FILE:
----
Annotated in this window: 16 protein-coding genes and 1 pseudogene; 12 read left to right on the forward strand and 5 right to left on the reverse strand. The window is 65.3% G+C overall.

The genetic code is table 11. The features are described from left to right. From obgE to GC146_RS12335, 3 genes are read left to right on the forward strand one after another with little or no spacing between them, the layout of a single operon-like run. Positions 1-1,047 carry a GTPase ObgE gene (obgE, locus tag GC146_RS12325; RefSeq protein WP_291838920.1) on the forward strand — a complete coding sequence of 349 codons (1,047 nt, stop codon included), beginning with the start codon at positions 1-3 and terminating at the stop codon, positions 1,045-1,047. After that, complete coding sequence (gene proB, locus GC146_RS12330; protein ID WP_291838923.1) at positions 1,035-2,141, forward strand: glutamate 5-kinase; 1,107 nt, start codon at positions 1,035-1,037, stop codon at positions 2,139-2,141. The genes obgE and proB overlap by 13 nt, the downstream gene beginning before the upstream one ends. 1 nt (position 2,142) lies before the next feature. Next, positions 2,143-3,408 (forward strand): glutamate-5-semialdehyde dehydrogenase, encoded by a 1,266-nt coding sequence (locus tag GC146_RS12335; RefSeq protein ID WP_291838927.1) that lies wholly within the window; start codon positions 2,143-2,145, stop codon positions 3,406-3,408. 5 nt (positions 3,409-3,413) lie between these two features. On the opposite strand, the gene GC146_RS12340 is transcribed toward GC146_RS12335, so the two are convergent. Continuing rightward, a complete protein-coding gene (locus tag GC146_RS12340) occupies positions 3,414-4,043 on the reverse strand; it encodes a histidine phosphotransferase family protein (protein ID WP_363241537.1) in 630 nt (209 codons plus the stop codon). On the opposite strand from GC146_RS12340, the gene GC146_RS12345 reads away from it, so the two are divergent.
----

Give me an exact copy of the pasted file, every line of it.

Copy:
Annotated in this window: 16 protein-coding genes and 1 pseudogene; 12 read left to right on the forward strand and 5 right to left on the reverse strand. The window is 65.3% G+C overall.

The genetic code is table 11. The features are described from left to right. From obgE to GC146_RS12335, 3 genes are read left to right on the forward strand one after another with little or no spacing between them, the layout of a single operon-like run. Positions 1-1,047 carry a GTPase ObgE gene (obgE, locus tag GC146_RS12325; RefSeq protein WP_291838920.1) on the forward strand — a complete coding sequence of 349 codons (1,047 nt, stop codon included), beginning with the start codon at positions 1-3 and terminating at the stop codon, positions 1,045-1,047. After that, complete coding sequence (gene proB, locus GC146_RS12330; protein ID WP_291838923.1) at positions 1,035-2,141, forward strand: glutamate 5-kinase; 1,107 nt, start codon at positions 1,035-1,037, stop codon at positions 2,139-2,141. The genes obgE and proB overlap by 13 nt, the downstream gene beginning before the upstream one ends. 1 nt (position 2,142) lies before the next feature. Next, positions 2,143-3,408 (forward strand): glutamate-5-semialdehyde dehydrogenase, encoded by a 1,266-nt coding sequence (locus tag GC146_RS12335; RefSeq protein ID WP_291838927.1) that lies wholly within the window; start codon positions 2,143-2,145, stop codon positions 3,406-3,408. 5 nt (positions 3,409-3,413) lie between these two features. On the opposite strand, the gene GC146_RS12340 is transcribed toward GC146_RS12335, so the two are convergent. Continuing rightward, a complete protein-coding gene (locus tag GC146_RS12340) occupies positions 3,414-4,043 on the reverse strand; it encodes a histidine phosphotransferase family protein (protein ID WP_363241537.1) in 630 nt (209 codons plus the stop codon). On the opposite strand from GC146_RS12340, the gene GC146_RS12345 reads away from it, so the two are divergent.